The Swiss private banking division of HSBC has agreed to pay over US$190 million as part of a deferred prosecution agreement concerning its role in helping U.S. clients hide assets and income from U.S. tax authorities.

The U.S. Department of Justice (DoJ) announced that Geneva-based HSBC Private Bank (Suisse) SA will pay a total of US$192.35 million under a deferred prosecution agreement that sees the bank admit to conspiring with clients to evade U.S. taxes.

The DoJ reports that, according to court documents, HSBC Switzerland admitted to conspiring to evade taxes and to file false federal tax returns through undeclared U.S. client relationships that, at their peak, represented approximately US$1.26 billion in undeclared assets.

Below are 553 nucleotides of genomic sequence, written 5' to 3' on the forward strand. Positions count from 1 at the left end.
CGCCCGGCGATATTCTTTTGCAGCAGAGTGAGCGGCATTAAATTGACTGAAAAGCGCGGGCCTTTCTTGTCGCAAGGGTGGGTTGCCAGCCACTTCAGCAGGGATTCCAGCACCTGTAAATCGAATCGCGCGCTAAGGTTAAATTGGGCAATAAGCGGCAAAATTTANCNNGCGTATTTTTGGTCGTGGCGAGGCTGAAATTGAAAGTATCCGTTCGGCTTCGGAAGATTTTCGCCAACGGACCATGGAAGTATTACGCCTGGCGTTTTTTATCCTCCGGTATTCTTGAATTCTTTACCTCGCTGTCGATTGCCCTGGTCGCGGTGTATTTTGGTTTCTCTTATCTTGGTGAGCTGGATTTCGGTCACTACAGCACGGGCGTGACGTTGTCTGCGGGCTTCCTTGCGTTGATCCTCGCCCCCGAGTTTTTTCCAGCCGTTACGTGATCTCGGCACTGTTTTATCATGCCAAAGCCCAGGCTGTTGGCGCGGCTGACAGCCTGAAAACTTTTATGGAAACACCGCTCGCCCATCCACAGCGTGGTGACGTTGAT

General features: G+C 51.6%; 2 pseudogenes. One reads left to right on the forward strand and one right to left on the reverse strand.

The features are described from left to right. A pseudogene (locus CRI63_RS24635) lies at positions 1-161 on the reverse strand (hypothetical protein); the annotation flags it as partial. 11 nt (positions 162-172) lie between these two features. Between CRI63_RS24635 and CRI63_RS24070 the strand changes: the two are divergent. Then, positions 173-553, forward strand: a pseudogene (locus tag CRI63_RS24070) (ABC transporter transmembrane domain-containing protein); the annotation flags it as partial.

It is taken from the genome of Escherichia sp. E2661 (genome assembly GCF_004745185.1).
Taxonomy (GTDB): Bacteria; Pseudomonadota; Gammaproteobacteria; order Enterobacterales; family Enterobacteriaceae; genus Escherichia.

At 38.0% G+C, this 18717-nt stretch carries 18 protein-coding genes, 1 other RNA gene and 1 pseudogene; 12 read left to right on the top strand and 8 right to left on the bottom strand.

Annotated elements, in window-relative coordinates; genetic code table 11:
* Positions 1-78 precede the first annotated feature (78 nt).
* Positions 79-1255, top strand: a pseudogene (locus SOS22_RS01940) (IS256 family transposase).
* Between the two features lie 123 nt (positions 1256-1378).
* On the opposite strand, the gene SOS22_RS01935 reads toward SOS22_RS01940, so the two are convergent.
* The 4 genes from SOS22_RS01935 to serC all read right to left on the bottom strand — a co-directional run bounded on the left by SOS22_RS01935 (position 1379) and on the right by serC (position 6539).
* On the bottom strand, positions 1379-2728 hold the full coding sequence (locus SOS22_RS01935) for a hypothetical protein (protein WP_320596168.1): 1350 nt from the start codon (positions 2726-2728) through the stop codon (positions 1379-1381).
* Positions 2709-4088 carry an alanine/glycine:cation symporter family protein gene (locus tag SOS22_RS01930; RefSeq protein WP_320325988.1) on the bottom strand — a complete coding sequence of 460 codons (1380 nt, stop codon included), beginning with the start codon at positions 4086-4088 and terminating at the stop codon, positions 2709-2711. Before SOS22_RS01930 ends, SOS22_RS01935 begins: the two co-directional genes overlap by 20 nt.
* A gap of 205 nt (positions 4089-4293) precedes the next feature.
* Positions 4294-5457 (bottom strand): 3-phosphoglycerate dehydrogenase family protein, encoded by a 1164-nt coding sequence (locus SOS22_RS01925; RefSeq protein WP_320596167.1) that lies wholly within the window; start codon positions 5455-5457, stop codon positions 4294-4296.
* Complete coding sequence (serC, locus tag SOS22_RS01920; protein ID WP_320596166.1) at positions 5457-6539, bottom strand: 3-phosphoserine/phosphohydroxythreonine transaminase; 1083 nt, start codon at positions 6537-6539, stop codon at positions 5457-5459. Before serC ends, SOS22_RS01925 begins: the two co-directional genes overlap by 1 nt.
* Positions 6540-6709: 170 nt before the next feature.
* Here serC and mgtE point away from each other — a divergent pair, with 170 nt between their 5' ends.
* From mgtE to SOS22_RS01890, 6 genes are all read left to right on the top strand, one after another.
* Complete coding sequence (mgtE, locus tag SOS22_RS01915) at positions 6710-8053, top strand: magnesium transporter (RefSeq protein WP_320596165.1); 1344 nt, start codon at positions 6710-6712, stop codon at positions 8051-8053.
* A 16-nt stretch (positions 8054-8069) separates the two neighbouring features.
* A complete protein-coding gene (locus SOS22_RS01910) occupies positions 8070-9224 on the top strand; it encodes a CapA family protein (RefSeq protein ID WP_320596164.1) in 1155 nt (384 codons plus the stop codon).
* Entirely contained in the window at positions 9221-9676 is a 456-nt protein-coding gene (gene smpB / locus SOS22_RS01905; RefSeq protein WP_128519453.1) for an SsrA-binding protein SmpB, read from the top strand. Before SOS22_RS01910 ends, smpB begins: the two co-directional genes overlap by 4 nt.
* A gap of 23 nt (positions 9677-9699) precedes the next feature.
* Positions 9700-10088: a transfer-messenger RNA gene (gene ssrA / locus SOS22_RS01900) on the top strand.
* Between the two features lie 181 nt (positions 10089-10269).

“To conceal its clients’ assets and income from the IRS, HSBC Switzerland employed a variety of methods, including relying on Swiss bank secrecy to prevent disclosure to U.S. authorities, using code-name and numbered accounts and hold-mail agreements, and maintaining accounts in the names of nominee entities established in tax haven jurisdictions, such as the British Virgin Islands, Liechtenstein, and Panama, that concealed the client’s beneficial ownership of the accounts,” the DoJ said.

The sanctions include US$60.6 million in restitution to the U.S. Internal Revenue Service, representing unpaid taxes; US$71.85 million in gross fees that the bank generated on undeclared accounts between 2000 and 2010; and a US$59.9-million penalty.

The penalties imposed under the deferred prosecution agreement take into consideration that the bank self-reported the conduct, cooperated with U.S. authorities, and took measures to guard against future misconduct. The deal doesn’t protect any individuals that were involved.